Picture this: Every day, Sara is inspired to go to work. With a smart office that ensures her safety and wellbeing, Sara faces the day’s challenges head on.
She drives her motorbike to work — backpack strapped on both shoulders, mask on, helmet fastened — and passes through the entrance gate hassle-free. Upon entering the turnstiles, a quick QR code scan on her mobile phone on the lift brings Sara to her destination floor — no buttons touched, full safety guaranteed. She’s ready to begin the day.
At coffee or toilet breaks, a simple wave of the hand can gain her access to the pantry and the powder room through the seamless motion sensor doors.
As soon as the day ends, she leaves the office the same way she entered — smart, easy, and convenient.
Sara’s office is the future — but a future not too far ahead. This kind of safe, efficient, and contactless technology will soon rise right at the heart of Ho Chi Minh City.
The pandemic changed the way we work, so we adapt
When the coronavirus pandemic first started, businesses and organizations, employers, and employees were forced to quickly pivot and change. It has caused the most significant disruption to workplaces in generations. And many of these adjustments and changes will undoubtedly impact the way workplaces used to operate for years to come.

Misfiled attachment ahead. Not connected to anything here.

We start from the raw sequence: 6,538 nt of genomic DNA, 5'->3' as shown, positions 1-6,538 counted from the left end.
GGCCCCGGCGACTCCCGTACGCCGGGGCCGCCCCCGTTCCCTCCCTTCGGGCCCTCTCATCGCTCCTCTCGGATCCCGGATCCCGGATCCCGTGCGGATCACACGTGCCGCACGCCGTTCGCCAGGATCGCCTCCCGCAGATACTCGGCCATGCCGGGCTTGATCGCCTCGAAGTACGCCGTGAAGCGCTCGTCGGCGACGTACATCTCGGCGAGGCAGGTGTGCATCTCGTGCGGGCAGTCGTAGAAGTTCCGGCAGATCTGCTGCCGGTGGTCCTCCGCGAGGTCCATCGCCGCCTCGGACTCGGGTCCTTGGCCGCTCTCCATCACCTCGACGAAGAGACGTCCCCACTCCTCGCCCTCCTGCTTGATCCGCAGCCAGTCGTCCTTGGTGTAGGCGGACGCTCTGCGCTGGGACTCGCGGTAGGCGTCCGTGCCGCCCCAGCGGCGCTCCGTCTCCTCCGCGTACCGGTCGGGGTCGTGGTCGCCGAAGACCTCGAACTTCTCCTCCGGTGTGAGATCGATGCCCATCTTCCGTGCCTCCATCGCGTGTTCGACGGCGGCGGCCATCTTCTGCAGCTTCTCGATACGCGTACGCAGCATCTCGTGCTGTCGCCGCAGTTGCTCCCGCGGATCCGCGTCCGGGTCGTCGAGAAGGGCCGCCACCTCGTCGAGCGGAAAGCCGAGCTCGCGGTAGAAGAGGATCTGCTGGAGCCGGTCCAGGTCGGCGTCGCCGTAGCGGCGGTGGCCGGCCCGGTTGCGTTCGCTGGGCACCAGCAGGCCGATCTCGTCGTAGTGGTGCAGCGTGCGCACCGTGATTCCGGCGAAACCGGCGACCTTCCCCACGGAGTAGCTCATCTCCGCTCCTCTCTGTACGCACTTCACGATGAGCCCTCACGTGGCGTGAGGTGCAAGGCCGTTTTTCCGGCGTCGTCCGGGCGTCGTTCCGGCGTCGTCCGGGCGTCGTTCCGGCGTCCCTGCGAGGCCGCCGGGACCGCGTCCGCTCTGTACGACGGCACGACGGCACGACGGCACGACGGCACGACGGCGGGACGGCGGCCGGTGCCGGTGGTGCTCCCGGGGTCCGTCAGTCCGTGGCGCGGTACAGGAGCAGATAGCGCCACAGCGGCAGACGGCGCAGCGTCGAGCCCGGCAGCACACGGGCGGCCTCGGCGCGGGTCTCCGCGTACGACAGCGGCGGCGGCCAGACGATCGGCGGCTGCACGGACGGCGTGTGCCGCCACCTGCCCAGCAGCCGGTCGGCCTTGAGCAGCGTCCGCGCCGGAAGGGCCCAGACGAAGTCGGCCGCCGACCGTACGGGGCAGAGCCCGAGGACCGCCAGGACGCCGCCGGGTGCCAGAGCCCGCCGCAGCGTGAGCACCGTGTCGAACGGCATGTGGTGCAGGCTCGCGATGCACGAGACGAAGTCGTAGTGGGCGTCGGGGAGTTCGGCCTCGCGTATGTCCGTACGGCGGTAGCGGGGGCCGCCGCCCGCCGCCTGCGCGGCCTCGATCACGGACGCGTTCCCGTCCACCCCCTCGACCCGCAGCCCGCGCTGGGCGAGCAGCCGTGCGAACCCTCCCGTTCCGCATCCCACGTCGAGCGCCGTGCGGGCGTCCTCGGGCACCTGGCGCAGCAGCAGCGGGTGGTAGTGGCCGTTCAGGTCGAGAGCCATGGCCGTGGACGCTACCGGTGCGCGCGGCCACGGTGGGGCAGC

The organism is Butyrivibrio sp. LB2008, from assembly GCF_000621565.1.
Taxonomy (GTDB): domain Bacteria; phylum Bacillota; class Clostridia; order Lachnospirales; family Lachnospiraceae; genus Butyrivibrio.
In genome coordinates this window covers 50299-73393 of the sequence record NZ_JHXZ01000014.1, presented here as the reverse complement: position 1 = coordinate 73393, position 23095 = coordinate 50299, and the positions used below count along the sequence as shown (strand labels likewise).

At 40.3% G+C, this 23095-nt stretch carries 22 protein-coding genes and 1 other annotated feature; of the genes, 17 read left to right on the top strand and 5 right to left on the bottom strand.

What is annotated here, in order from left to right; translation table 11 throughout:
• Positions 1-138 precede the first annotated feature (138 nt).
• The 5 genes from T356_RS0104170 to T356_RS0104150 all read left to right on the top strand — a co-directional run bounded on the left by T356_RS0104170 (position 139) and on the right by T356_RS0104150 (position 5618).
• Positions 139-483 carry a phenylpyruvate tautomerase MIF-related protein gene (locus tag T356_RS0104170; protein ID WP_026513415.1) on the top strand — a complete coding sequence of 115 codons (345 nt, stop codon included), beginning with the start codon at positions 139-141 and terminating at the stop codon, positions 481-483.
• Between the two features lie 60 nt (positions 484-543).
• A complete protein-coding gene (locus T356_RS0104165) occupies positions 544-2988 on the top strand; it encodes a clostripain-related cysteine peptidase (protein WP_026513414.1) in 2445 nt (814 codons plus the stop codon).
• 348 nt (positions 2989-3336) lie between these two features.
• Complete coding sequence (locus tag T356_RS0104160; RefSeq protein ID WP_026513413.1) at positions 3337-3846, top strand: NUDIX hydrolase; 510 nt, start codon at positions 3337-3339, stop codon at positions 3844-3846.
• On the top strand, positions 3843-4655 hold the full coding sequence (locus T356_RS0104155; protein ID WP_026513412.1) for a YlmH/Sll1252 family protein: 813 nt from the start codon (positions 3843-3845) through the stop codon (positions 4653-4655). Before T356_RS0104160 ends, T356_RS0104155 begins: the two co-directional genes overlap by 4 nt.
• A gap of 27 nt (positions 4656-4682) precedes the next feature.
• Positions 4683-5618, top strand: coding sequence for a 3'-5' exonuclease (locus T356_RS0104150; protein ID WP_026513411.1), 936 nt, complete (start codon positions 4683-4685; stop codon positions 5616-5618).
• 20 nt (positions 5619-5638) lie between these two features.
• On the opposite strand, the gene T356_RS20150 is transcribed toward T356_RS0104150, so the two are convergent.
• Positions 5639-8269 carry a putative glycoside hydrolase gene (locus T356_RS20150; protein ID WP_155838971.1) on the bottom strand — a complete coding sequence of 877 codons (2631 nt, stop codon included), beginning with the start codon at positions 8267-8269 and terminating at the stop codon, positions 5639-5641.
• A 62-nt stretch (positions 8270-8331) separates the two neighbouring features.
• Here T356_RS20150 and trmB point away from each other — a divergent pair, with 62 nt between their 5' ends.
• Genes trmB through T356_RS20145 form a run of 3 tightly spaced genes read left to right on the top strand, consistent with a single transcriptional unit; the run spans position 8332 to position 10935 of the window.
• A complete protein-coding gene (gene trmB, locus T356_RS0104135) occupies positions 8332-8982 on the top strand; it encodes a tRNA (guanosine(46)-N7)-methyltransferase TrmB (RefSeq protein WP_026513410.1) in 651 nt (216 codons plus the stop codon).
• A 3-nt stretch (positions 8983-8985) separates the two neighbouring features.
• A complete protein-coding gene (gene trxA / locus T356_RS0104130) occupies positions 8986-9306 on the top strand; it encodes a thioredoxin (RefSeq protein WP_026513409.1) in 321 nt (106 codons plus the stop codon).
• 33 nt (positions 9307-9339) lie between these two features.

But what happens when we all go back to (new) normal?
Experts predict office buildings could become elaborate conference centers, while focused work is done remotely. In an article by the US National Law Review, “Desks could become spaced out, partitions could go up, and cleaning stations stocked with hand sanitizer and antibacterial wipes will become the norm.”
But for the optimists, that’s not what the new normal brings. Many employees are eager to return to working on-site, including being physically present with colleagues, customers, and clients.
But will the workplace handshake survive the global pandemic? Probably and ideally, no. Will it still be business as usual? Perhaps. With technology? For sure.
Before the pandemic, workplace safety means improved productivity. And it is only when the employees feel safe at work that they can invest the fullest of their capacities and exploit the best of their potential to work.
But presently, with the coronavirus still lurking and outbreaks continuing to threaten the economy, workplace safety could already mean having contactless lifts, hands-free office, pantry, and restroom access. It’s where you can come and go as you please, with the wave of a hand, card, or phone.
Even the old school QR codes have made their comeback, bringing convenience and providing a higher take on “clean and safe transactions”, which was underrated in the pre-pandemic time. In fact, according to a study, 94% of people in the Asia Pacific region are considering the use of at least one emerging payment method, such as QR codes, digital or mobile wallets, installment plans, cryptocurrencies, and biometrics.
The fact that consumers plan to use QR codes next year, there is greater trust in QR codes now more than ever. Fortunately, one of this pandemic’s silver lining.